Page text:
Home COMMONWEALTH vs. KARTER REED.

427 Mass. 100

February 2, 1998 - March 18, 1998

Bristol County

Present: WILKINS, C.J., ABRAMS, LYNCH, GREANEY, FRIED, MARSHALL, & IRELAND, JJ.

At a murder trial, certain testimony of a witness, which the Commonwealth conceded was mistaken and which was struck from evidence by the judge, did not constitute grounds for reversal of the defendant's conviction. [101-102]

In a murder case, the evidence did not warrant an instruction on self-defense [102-103] and the judge's remark to the jury that "no issues of lawful self-defense" existed was entirely appropriate [103].

At a murder trial there was no error, much less a substantial risk of a miscarriage of justice, in the judge's refusal to instruct on battery (involuntary) manslaughter where no view of the evidence would permit the conclusion that the victim's death stemmed from a nonfelonious battery. [103-104]

At a murder trial the judge's instructions to the jury on second prong malice were, on the whole, proper, and the judge's instructions on third prong malice were correct: there was no error and no substantial risk of a miscarriage of justice. [104-107]

INDICTMENT found and returned in the Superior Court Department on June 9, 1994.

The case was tried before Charles J. Hely, J.

The Supreme Judicial Court granted an application for direct appellate review.

James F. McNiff, II, for the defendant.

Kevin Connelly, Assistant District Attorney, for the Commonwealth.


LYNCH, J. A jury convicted the defendant of murder in the second degree. [Note 1] We granted his application for direct appellate review. On appeal, he contends that the judge committed revers-

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ible error by (1) failing adequately to instruct the jury regarding the mistaken testimony of one witness; (2) failing to instruct the jury on self-defense; (3) telling the jury during his instructions that there was "no issue of self-defense"; (4) failing to instruct the jury on battery manslaughter; (5) incorrectly defining "grievous injury" in response to a jury question about second prong malice; and (6) instructing the jury that, for purposes of third prong malice, the defendant's conduct was to be assessed in light of the "reasonably prudent person" standard. For the reasons set forth below, we reject the defendant's claims and affirm the conviction.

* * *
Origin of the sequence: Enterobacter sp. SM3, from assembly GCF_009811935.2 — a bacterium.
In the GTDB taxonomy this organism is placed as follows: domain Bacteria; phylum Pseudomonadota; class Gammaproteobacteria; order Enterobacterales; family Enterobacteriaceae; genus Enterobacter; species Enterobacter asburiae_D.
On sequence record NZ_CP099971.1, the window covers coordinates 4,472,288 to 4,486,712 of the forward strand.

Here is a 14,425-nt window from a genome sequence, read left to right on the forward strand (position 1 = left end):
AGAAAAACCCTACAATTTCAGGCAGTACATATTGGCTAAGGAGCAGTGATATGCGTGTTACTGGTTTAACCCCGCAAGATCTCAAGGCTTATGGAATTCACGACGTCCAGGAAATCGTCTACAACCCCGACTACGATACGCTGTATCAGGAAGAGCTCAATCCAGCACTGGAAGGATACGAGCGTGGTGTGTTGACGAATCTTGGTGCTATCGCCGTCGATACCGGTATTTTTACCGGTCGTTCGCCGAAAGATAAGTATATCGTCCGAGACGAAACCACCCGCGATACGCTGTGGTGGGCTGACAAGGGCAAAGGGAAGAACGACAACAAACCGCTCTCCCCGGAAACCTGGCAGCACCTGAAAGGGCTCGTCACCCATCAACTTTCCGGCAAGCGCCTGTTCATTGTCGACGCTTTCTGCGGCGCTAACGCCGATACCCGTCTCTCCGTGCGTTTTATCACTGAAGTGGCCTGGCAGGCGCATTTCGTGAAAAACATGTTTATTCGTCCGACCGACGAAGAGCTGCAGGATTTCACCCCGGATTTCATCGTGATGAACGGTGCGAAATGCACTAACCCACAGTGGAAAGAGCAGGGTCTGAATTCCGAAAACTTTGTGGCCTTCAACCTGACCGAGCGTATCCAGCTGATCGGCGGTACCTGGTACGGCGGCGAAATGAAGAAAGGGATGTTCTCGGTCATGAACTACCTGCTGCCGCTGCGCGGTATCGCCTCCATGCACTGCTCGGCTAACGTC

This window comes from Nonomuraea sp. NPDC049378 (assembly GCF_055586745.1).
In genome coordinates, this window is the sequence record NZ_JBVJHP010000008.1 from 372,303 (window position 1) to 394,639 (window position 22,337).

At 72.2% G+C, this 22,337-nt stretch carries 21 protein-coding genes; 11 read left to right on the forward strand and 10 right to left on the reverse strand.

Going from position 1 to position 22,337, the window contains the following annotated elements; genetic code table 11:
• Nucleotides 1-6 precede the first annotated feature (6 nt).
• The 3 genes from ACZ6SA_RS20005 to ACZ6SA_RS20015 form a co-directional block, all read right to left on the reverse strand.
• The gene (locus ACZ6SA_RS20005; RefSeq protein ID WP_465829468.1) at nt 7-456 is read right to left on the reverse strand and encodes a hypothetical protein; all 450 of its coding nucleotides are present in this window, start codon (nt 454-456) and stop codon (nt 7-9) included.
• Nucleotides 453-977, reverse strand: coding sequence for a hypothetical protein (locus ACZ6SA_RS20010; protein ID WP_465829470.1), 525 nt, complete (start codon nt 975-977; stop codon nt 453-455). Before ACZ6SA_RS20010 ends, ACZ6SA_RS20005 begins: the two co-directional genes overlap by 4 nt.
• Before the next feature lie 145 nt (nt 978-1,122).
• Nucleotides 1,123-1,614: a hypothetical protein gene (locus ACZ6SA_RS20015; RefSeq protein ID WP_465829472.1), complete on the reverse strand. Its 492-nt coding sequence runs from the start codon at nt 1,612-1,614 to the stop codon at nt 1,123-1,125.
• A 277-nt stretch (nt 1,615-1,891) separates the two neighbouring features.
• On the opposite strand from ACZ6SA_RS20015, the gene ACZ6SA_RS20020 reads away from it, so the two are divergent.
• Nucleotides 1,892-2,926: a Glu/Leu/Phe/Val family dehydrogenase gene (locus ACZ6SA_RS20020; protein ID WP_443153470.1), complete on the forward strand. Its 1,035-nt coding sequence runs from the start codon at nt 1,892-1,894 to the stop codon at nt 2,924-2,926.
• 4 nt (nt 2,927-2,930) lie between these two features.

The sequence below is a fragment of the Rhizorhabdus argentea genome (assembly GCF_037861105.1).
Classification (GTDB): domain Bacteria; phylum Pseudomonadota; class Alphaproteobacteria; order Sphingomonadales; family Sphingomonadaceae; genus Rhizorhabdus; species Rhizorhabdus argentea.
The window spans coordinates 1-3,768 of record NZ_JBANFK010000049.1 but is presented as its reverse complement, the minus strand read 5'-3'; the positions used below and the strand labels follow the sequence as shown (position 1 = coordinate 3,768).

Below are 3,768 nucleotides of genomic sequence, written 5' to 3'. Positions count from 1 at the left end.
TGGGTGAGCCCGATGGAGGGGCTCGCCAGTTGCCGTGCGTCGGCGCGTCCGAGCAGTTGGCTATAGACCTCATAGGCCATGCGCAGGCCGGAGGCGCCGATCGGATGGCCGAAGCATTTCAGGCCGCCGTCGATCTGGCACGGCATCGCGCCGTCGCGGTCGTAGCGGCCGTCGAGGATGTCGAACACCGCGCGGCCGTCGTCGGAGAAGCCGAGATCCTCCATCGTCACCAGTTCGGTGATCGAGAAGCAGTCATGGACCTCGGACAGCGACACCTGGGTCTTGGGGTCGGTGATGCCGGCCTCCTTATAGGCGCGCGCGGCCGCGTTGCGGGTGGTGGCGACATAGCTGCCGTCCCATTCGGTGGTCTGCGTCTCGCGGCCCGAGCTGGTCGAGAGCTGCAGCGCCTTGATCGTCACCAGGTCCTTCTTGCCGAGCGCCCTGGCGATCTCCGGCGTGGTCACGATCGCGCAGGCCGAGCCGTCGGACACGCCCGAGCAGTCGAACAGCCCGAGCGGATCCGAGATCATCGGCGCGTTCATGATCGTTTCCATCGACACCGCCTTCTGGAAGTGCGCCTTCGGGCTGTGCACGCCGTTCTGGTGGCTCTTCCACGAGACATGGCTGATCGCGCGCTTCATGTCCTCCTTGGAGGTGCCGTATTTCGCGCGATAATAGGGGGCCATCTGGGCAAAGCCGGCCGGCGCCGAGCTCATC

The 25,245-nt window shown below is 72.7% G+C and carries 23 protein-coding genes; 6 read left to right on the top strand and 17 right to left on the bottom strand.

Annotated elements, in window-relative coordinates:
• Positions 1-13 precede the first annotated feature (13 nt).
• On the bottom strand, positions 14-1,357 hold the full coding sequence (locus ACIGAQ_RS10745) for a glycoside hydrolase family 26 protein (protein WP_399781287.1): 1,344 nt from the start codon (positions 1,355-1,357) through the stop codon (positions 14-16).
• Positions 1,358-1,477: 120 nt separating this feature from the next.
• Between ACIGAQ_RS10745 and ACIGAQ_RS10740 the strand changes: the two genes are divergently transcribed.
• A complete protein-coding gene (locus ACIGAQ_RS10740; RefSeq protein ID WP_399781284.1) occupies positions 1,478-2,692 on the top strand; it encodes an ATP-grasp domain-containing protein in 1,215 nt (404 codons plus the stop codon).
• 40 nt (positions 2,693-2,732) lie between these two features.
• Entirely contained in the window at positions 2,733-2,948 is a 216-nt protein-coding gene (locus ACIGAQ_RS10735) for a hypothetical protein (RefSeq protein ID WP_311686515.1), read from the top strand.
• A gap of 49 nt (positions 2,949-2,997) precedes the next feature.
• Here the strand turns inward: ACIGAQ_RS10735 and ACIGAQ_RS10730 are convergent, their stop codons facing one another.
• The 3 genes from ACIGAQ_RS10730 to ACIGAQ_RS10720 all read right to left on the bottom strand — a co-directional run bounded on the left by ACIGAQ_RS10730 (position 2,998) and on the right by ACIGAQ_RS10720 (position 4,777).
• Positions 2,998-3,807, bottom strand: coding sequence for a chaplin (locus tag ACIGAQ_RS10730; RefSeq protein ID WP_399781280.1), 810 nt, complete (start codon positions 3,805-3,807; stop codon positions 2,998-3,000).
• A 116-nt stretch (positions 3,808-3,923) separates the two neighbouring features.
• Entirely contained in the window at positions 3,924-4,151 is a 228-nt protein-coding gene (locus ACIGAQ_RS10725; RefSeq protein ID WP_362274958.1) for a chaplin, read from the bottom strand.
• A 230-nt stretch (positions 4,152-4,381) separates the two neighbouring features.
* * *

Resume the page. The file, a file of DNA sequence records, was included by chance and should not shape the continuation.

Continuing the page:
Facts. We set forth the facts in the light most favorable to the Commonwealth, reserving certain details for discussion in conjunction with certain issues raised. See Commonwealth v. Nichypor, 419 Mass. 209 , 210 (1994); Commonwealth v. Burnett, 417 Mass. 740 , 741 (1994). On the morning of April 12, 1993, the defendant and two companions entered Dartmouth High School looking for the victim's friend, with whom they had previously been feuding. The defendant, who was not enrolled at the school, carried the handle of a wrench and a knife in his pants pocket. On entering the building, the three made their way to a classroom where they believed the victim's friend would be found. A class was being conducted in the room. While the defendant and one companion remained in the doorway, the defendant's other companion entered the classroom wielding a baseball bat, and after briefly exchanging words with the victim, began chasing him around the classroom with the bat. The teacher was able to bring this attack to a halt, but amid the commotion, the defendant entered the classroom and stabbed the victim in the stomach. Immediately thereafter, the defendant was restrained by other teachers who had entered the classroom. The victim died soon after as a result of the stab wound.

1. Mistaken testimony. At trial, a student who witnessed the attack testified in response to a question from the judge that the defendant threatened the victim after stabbing him. [Note 2] At a sidebar conference after this testimony was given, the Com-

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monwealth conceded that the witness was mistaken in this regard. The defendant now claims that the jury's exposure to this testimony requires reversal. We disagree.